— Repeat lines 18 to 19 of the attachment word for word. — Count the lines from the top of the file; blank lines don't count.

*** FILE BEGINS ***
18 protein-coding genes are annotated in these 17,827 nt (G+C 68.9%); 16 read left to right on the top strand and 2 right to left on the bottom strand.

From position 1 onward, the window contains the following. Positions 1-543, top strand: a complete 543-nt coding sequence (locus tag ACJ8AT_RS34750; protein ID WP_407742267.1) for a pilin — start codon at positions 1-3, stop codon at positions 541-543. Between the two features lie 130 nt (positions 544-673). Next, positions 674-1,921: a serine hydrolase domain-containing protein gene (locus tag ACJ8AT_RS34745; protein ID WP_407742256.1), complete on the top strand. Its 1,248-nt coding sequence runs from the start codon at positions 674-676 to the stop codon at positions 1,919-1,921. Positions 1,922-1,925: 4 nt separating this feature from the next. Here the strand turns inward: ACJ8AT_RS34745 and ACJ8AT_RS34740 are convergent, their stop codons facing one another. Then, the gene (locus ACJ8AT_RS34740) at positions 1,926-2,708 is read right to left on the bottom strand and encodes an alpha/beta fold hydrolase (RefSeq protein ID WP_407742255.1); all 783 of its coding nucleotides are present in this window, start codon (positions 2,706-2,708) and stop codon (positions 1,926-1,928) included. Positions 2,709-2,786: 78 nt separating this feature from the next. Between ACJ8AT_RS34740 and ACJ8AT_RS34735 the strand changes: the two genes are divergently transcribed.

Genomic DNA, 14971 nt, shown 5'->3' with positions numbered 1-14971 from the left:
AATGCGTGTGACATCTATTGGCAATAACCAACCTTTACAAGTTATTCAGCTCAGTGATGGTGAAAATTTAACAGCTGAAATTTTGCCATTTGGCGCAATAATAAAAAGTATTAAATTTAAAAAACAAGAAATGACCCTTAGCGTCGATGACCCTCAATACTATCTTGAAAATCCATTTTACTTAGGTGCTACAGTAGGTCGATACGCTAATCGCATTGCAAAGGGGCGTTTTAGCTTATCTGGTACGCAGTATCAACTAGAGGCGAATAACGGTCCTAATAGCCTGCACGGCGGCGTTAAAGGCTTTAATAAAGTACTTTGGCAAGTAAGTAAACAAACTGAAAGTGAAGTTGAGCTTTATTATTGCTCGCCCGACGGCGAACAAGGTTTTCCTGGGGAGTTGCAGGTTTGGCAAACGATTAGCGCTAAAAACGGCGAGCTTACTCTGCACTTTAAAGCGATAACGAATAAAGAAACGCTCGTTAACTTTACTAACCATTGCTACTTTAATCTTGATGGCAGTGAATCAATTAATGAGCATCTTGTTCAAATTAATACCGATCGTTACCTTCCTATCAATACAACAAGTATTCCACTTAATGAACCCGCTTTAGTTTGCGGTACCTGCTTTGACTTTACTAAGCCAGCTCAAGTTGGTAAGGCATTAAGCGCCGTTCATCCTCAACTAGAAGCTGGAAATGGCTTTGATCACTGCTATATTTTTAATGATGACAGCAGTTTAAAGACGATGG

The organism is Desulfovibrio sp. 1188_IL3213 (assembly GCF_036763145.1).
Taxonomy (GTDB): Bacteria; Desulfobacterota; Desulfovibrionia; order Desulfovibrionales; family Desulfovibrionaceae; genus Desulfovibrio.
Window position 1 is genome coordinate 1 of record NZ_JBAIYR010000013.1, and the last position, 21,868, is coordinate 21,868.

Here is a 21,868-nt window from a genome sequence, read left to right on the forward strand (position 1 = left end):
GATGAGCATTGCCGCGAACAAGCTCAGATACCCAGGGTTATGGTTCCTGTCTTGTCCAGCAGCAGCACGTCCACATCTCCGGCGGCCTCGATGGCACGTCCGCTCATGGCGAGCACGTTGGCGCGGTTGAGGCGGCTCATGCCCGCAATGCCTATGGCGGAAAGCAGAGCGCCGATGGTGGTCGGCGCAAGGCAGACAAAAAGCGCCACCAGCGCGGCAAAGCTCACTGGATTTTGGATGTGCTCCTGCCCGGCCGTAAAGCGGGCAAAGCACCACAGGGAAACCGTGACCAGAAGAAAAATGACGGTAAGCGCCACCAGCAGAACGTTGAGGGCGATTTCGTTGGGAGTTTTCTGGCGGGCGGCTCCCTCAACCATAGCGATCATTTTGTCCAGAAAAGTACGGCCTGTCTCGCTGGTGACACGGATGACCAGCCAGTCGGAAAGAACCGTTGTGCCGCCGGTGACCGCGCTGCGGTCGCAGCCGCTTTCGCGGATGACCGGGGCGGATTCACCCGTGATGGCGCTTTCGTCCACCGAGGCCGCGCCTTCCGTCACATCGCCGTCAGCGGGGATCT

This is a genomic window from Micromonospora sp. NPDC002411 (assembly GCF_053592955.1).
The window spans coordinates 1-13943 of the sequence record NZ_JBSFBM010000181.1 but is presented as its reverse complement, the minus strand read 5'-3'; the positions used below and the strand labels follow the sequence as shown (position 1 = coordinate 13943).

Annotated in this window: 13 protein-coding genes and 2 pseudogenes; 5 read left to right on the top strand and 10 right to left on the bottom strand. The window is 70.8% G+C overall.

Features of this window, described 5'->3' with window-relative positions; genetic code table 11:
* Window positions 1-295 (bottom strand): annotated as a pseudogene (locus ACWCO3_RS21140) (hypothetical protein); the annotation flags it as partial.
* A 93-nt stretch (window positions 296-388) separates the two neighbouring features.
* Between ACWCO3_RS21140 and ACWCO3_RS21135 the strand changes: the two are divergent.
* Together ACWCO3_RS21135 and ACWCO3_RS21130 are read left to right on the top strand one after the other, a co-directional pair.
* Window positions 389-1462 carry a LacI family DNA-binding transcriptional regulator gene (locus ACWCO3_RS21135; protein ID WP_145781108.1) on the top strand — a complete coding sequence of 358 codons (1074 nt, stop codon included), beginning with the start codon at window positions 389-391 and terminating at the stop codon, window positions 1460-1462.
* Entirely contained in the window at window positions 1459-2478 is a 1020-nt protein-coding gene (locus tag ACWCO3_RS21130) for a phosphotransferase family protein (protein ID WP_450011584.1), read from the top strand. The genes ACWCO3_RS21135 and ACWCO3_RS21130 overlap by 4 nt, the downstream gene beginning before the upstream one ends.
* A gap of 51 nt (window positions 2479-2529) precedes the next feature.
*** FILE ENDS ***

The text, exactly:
* Window positions 389-1462 carry a LacI family DNA-binding transcriptional regulator gene (locus ACWCO3_RS21135; protein ID WP_145781108.1) on the top strand — a complete coding sequence of 358 codons (1074 nt, stop codon included), beginning with the start codon at window positions 389-391 and terminating at the stop codon, window positions 1460-1462.
* Entirely contained in the window at window positions 1459-2478 is a 1020-nt protein-coding gene (locus tag ACWCO3_RS21130) for a phosphotransferase family protein (protein ID WP_450011584.1), read from the top strand. The genes ACWCO3_RS21135 and ACWCO3_RS21130 overlap by 4 nt, the downstream gene beginning before the upstream one ends.